Directed Acyclic Graphs and Bayesian Networks for Causal Identification and Estimation
The objective of this paper is to provide you with a practical framework for causal effect estimation in the context of policy assessment and impact analysis, and in the absence of experimental data. We will present a range of methods, along with their limitations, including Directed Acyclic Graphs and Bayesian networks. These techniques are intended to help you distinguish causation from association when working with data from observational studies.
This paper is structured as a tutorial that revolves around a single, seemingly simple example. On the basis of this example, we will illustrate numerous techniques for causal identification and estimation.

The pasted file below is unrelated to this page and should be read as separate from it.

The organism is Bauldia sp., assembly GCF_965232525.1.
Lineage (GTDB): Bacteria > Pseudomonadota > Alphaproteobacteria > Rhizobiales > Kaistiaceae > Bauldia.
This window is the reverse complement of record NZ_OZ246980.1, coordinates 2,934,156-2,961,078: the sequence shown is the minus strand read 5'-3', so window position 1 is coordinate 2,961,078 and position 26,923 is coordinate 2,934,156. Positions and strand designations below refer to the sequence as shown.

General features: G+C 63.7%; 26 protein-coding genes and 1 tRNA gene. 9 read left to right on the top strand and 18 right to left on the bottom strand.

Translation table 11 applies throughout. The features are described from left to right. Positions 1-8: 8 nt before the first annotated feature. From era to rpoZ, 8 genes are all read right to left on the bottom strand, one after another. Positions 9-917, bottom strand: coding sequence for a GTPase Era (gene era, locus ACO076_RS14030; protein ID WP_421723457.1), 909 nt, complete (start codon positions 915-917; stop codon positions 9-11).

Major government or business initiatives generally involve extensive studies to anticipate consequences of actions not yet taken. Such studies are often referred to as “policy analysis” or “impact assessment.”
Rubin (1974) and Holland (1986), who introduced the counterfactual (potential outcomes) approach to causal inference to statistics, can be credited with overcoming statisticians’ traditional reluctance to engage causality. However, it will take many years for this fairly recent academic consensus to fully reach the world of practitioners, which is the motivation for this paper. We wish to make the important advances in causality accessible to analysts, whose work ultimately drives the policies that shape our world.